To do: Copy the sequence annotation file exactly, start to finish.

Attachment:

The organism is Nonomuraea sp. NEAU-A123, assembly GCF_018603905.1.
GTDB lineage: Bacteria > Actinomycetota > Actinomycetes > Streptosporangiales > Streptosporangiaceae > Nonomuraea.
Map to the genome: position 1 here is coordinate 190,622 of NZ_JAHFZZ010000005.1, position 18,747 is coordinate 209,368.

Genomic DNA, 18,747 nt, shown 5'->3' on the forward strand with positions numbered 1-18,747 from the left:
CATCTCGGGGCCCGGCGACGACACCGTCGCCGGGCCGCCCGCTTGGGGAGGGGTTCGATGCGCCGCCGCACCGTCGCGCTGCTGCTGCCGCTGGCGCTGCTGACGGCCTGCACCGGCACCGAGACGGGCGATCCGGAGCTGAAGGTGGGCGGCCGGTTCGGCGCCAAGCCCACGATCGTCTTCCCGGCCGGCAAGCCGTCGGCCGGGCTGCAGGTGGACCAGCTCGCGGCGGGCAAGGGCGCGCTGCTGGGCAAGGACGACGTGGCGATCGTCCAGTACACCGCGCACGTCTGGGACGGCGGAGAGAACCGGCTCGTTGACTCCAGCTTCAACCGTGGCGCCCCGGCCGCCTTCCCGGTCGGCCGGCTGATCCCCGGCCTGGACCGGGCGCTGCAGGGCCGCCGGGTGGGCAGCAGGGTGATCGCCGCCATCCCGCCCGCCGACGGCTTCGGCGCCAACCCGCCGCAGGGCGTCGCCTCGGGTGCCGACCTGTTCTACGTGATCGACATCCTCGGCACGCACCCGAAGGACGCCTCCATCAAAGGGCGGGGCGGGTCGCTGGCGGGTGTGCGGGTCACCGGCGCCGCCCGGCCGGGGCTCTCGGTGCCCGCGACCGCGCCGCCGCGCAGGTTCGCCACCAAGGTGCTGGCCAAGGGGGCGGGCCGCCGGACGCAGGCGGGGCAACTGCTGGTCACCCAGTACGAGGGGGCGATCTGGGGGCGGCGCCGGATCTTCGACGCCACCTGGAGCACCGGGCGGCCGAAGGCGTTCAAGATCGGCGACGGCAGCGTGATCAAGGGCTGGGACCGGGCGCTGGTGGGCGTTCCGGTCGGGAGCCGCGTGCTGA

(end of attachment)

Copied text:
The organism is Nonomuraea sp. NEAU-A123, assembly GCF_018603905.1.
GTDB lineage: Bacteria > Actinomycetota > Actinomycetes > Streptosporangiales > Streptosporangiaceae > Nonomuraea.
Map to the genome: position 1 here is coordinate 190,622 of NZ_JAHFZZ010000005.1, position 18,747 is coordinate 209,368.

Genomic DNA, 18,747 nt, shown 5'->3' on the forward strand with positions numbered 1-18,747 from the left:
CATCTCGGGGCCCGGCGACGACACCGTCGCCGGGCCGCCCGCTTGGGGAGGGGTTCGATGCGCCGCCGCACCGTCGCGCTGCTGCTGCCGCTGGCGCTGCTGACGGCCTGCACCGGCACCGAGACGGGCGATCCGGAGCTGAAGGTGGGCGGCCGGTTCGGCGCCAAGCCCACGATCGTCTTCCCGGCCGGCAAGCCGTCGGCCGGGCTGCAGGTGGACCAGCTCGCGGCGGGCAAGGGCGCGCTGCTGGGCAAGGACGACGTGGCGATCGTCCAGTACACCGCGCACGTCTGGGACGGCGGAGAGAACCGGCTCGTTGACTCCAGCTTCAACCGTGGCGCCCCGGCCGCCTTCCCGGTCGGCCGGCTGATCCCCGGCCTGGACCGGGCGCTGCAGGGCCGCCGGGTGGGCAGCAGGGTGATCGCCGCCATCCCGCCCGCCGACGGCTTCGGCGCCAACCCGCCGCAGGGCGTCGCCTCGGGTGCCGACCTGTTCTACGTGATCGACATCCTCGGCACGCACCCGAAGGACGCCTCCATCAAAGGGCGGGGCGGGTCGCTGGCGGGTGTGCGGGTCACCGGCGCCGCCCGGCCGGGGCTCTCGGTGCCCGCGACCGCGCCGCCGCGCAGGTTCGCCACCAAGGTGCTGGCCAAGGGGGCGGGCCGCCGGACGCAGGCGGGGCAACTGCTGGTCACCCAGTACGAGGGGGCGATCTGGGGGCGGCGCCGGATCTTCGACGCCACCTGGAGCACCGGGCGGCCGAAGGCGTTCAAGATCGGCGACGGCAGCGTGATCAAGGGCTGGGACCGGGCGCTGGTGGGCGTTCCGGTCGGGAGCCGCGTGCTGA